All candidates must then be approved by the National Candidacy Commission, taking into account criteria such as the candidates’ merit, patriotism, ethical values and “revolutionary history”. Thus any dangerous reformers or critics are weeded out. The NCC members are all Party Members, and they are appointed by, …can you guess? The government minister, who is by definition a member of the Communist Party.

    For example, Raúl Castro is the President of the Council of State, President of the Council of Ministers (sometimes referred to as the Prime Minister), First Secretary of the Communist Party, and Commander-in-Chief of the Revolutionary Armed Forces. Simply put: all the top positions of power in Cuba are concentrated in one man who has never stood for election in a free and democratic vote.

  • May 13, 2013 at 1:25 pm
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    You do realize The Onion is a satire website?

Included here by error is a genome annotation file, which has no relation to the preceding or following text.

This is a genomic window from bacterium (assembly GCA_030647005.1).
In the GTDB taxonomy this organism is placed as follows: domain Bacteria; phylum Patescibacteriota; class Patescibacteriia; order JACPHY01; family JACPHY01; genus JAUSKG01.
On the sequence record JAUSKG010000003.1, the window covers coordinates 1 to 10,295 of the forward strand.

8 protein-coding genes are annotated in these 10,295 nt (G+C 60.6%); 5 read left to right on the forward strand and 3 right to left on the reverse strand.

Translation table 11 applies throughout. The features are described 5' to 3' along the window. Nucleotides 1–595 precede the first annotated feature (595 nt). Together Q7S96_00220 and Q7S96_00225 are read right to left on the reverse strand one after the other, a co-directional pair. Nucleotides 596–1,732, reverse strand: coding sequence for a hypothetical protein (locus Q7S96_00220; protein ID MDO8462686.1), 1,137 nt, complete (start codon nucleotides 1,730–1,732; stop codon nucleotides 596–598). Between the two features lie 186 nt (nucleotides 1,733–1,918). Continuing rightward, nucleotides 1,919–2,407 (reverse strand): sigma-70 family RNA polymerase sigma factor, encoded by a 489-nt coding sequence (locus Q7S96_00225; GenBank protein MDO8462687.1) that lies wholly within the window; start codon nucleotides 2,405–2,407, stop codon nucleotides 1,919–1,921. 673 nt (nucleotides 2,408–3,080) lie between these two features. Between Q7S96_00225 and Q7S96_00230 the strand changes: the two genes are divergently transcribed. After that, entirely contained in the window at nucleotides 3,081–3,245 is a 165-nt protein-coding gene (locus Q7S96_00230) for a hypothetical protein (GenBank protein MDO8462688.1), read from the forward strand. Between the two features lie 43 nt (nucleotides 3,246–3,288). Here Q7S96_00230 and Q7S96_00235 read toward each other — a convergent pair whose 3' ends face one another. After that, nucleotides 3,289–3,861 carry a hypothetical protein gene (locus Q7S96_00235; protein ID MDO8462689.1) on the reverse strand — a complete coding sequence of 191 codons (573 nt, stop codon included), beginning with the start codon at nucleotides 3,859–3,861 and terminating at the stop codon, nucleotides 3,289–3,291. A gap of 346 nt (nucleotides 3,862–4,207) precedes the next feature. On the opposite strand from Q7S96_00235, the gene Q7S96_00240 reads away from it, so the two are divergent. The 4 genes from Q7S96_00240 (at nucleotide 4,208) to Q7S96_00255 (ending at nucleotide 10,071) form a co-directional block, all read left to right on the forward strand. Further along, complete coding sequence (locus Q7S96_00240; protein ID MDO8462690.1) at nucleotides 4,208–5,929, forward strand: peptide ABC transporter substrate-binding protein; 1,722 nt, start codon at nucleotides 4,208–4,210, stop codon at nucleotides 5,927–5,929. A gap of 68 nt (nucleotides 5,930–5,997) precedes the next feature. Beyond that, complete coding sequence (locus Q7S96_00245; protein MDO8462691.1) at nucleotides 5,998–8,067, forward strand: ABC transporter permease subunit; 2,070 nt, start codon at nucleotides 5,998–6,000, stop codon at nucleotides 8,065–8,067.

China’s cheap labour is important to the US economy, but of even greater importance are the huge Chinese savings rates which allows them to finance the massive US debt. This symbiotic financial relationship has been called “Chimerica”.

    For many years the US did enforce an embargo on China. This was lifted only after Deng Xiaoping introduced economic reforms and the US-China trade & financial relationship developed from that point.

    Perhaps that will happen with US & Cuba one day. But if it does so under the current Cuban regime of the single party dictatorship it will not be for the better as far as the Cuban people are concerned.

  • May 13, 2013 at 5:52 am
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    It’s not about ‘schoolyard rules’. If you didn’t notice, I was being sarcastic all along. Alas the first one of being accused of that, not rules, but logic, are you and Griffin with the ‘good vs evil’ Disney-like campaign to overthrow the sovereign Cuban Republic.

    And it is about bullying and cowardice and sheer hipocrisy, making all this bullshit crap talk about ‘human rights’ when you have carnar relationships with the Saudi Monarchy and so on.

  • May 12, 2013 at 1:28 pm